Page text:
Get your firstborn ready for a sibling
So you’re going to be a mum again – but this time there are some fears mingled with the joy. How will your beloved firstborn take the news there’s another baby on the way?
‘It’s normal to be worried about how your first child will cope, and if you could ever love a second baby as much,’ says Ruth Coppard, a chartered child psychologist .
The truth is your firstborn will manage just fine and so will you, but there are things you can do to help make things easier.
Get your timing right
Don’t blurt out the news the moment you find out you’re expecting. Nine months is an eternity for a toddler. Try and wait until the baby starts moving before you tell your firstborn: feeling the kicks will help make it more real.
Set the scene
It’s hard for a toddler to understand where a new baby comes from and what having a sibling will mean. Books and pictures are a great way to explain.
Read stories about new babies, and look through old baby photos together as you tell her she’s going to have a new brother or sister.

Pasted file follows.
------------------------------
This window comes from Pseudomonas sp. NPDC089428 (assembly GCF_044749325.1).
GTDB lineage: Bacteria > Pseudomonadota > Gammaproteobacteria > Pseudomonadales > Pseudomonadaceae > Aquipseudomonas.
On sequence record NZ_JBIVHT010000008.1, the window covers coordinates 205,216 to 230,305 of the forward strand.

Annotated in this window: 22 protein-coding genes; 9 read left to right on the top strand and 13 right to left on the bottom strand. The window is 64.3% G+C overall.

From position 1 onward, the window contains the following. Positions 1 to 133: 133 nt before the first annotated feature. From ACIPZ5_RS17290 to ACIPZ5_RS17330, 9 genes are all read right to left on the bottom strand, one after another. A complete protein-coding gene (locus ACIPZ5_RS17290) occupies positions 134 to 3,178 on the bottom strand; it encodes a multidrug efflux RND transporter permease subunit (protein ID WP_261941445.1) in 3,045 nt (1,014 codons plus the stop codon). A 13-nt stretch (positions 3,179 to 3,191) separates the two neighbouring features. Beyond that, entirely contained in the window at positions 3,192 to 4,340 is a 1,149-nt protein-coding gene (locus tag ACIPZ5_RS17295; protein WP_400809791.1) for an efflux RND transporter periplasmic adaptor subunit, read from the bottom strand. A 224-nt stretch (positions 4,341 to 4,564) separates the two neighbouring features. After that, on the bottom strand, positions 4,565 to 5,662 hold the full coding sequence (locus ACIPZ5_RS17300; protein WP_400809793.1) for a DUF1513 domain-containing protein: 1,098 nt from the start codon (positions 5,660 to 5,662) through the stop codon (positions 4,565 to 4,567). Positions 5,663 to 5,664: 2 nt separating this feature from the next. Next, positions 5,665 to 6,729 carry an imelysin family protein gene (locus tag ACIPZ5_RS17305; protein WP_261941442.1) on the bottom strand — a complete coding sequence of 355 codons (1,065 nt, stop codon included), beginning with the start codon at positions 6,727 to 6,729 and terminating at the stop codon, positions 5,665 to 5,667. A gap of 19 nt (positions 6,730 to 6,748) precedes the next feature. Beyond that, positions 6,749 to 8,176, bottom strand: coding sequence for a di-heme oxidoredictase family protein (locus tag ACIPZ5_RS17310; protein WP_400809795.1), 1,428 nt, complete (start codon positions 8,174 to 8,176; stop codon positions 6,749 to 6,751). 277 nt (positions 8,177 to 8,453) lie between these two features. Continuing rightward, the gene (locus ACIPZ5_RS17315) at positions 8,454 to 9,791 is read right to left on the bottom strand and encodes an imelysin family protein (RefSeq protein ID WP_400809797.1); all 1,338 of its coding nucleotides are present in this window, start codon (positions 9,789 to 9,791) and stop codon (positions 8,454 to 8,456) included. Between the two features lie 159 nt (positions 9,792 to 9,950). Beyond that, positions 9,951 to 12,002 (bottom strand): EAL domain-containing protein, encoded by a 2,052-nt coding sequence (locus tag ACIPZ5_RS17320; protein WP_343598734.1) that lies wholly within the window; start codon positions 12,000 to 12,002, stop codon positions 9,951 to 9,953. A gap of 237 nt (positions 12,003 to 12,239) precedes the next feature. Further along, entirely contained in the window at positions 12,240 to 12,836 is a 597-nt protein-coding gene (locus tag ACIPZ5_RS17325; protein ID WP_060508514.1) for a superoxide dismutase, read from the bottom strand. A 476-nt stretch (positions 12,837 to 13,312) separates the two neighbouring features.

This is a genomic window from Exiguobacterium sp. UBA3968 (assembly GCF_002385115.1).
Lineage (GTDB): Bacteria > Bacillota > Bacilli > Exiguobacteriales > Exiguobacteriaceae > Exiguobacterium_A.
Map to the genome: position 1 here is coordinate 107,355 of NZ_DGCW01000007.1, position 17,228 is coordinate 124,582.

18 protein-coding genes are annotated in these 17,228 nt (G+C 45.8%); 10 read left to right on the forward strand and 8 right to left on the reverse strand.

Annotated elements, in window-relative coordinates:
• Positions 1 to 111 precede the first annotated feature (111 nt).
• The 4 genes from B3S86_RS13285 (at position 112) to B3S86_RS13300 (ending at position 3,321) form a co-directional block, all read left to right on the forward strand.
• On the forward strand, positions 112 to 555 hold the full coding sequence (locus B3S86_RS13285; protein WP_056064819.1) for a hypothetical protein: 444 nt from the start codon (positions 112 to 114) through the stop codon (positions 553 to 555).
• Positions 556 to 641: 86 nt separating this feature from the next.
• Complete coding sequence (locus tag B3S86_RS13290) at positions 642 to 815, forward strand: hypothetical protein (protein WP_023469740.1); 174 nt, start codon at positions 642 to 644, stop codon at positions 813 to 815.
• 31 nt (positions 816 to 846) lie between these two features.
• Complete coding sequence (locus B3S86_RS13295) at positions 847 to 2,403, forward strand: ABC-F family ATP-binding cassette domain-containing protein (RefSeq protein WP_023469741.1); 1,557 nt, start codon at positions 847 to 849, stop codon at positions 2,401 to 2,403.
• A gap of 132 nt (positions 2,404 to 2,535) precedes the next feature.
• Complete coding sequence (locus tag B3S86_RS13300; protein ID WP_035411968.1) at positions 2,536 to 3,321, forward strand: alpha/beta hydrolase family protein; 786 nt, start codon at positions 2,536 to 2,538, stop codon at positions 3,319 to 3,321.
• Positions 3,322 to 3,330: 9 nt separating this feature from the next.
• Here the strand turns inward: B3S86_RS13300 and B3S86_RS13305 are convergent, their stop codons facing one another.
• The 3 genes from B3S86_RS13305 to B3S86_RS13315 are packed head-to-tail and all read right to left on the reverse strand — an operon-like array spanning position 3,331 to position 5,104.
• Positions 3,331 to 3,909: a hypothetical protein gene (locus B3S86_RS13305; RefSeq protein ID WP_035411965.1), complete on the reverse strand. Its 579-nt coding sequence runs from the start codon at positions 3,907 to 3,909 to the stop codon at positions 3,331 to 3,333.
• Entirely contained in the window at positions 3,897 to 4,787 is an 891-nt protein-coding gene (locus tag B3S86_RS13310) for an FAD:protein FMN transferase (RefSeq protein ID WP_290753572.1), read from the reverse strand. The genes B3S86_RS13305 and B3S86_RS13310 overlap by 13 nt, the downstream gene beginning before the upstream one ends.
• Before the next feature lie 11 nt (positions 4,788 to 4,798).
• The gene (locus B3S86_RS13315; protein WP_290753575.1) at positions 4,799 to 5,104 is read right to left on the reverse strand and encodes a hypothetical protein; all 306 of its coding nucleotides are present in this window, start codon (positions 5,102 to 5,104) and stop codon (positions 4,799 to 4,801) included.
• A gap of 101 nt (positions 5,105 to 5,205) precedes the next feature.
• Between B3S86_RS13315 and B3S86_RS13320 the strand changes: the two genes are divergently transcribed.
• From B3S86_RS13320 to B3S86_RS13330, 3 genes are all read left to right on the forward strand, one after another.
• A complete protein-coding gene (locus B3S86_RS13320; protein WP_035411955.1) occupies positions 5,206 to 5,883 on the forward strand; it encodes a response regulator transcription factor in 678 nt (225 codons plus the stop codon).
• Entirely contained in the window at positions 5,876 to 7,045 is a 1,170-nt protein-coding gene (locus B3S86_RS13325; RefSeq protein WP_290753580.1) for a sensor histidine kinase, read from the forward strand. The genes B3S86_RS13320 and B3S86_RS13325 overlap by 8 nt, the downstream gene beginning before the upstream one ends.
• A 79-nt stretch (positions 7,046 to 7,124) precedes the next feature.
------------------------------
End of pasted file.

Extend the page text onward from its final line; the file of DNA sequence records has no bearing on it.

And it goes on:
If you need your toddler to switch bedrooms or move into a bed from her cot, to make room for the new baby, do it in plenty of time.
Try and make it into a big adventure and a positive move rather than something that has to be done to make space for the new arrival.
As your due date approaches, you’ll also need to prepare your first child for what will happen to her when you go into labour.
‘Children are afraid of the unexpected, so keep it light – Mummy will go into hospital and you’ll stay with Granny,’ advises Ruth.
Visit other babies
Try and spend time with friends who have second or third babies so your child can meet a baby before her sibling is born. Don’t force her to hold or cuddle the baby unless she wants to, though.
Get her involved
There are some great practical ways you can help an older toddler feel involved with her new baby brother or sister. Maybe she could help choose a colour scheme for the baby’s room or bedding.
Get the first meeting right
Make sure you are not holding the new baby when your toddler first sees you after the birth. Give your toddler a big hug first, then introduce her to the new baby after a few minutes. Buying a present for the new baby to give to his or her older sibling may help!
Stick with routine
Plan how you can stick with at least some of your toddler’s usual routine before the baby arrives. Regular mealtimes, bathtimes and bedtimes will help keep some stability in your toddler’s life when a lot of other changes are occurring.